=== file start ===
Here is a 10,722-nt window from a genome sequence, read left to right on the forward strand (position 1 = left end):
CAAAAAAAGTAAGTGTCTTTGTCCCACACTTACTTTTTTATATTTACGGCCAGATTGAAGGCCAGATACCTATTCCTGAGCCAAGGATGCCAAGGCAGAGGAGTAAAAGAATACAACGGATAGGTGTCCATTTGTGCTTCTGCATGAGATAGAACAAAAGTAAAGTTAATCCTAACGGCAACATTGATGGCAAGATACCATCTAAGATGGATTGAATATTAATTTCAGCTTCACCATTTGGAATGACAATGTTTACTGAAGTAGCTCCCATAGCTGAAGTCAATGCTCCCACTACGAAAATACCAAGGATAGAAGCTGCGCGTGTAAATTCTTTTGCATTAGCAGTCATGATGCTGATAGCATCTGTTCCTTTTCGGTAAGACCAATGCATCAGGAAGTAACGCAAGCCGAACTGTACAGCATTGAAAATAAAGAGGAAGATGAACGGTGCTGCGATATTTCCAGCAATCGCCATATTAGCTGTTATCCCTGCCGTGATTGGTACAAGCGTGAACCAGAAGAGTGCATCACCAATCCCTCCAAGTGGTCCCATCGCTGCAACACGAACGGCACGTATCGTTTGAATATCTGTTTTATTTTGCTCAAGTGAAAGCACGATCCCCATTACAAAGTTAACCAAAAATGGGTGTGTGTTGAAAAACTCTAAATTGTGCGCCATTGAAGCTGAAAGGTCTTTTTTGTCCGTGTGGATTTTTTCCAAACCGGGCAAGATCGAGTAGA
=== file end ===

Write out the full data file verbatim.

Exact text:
Here is a 10,722-nt window from a genome sequence, read left to right on the forward strand (position 1 = left end):
CAAAAAAAGTAAGTGTCTTTGTCCCACACTTACTTTTTTATATTTACGGCCAGATTGAAGGCCAGATACCTATTCCTGAGCCAAGGATGCCAAGGCAGAGGAGTAAAAGAATACAACGGATAGGTGTCCATTTGTGCTTCTGCATGAGATAGAACAAAAGTAAAGTTAATCCTAACGGCAACATTGATGGCAAGATACCATCTAAGATGGATTGAATATTAATTTCAGCTTCACCATTTGGAATGACAATGTTTACTGAAGTAGCTCCCATAGCTGAAGTCAATGCTCCCACTACGAAAATACCAAGGATAGAAGCTGCGCGTGTAAATTCTTTTGCATTAGCAGTCATGATGCTGATAGCATCTGTTCCTTTTCGGTAAGACCAATGCATCAGGAAGTAACGCAAGCCGAACTGTACAGCATTGAAAATAAAGAGGAAGATGAACGGTGCTGCGATATTTCCAGCAATCGCCATATTAGCTGTTATCCCTGCCGTGATTGGTACAAGCGTGAACCAGAAGAGTGCATCACCAATCCCTCCAAGTGGTCCCATCGCTGCAACACGAACGGCACGTATCGTTTGAATATCTGTTTTATTTTGCTCAAGTGAAAGCACGATCCCCATTACAAAGTTAACCAAAAATGGGTGTGTGTTGAAAAACTCTAAATTGTGCGCCATTGAAGCTGAAAGGTCTTTTTTGTCCGTGTGGATTTTTTCCAAACCGGGCAAGATCGAGTAGA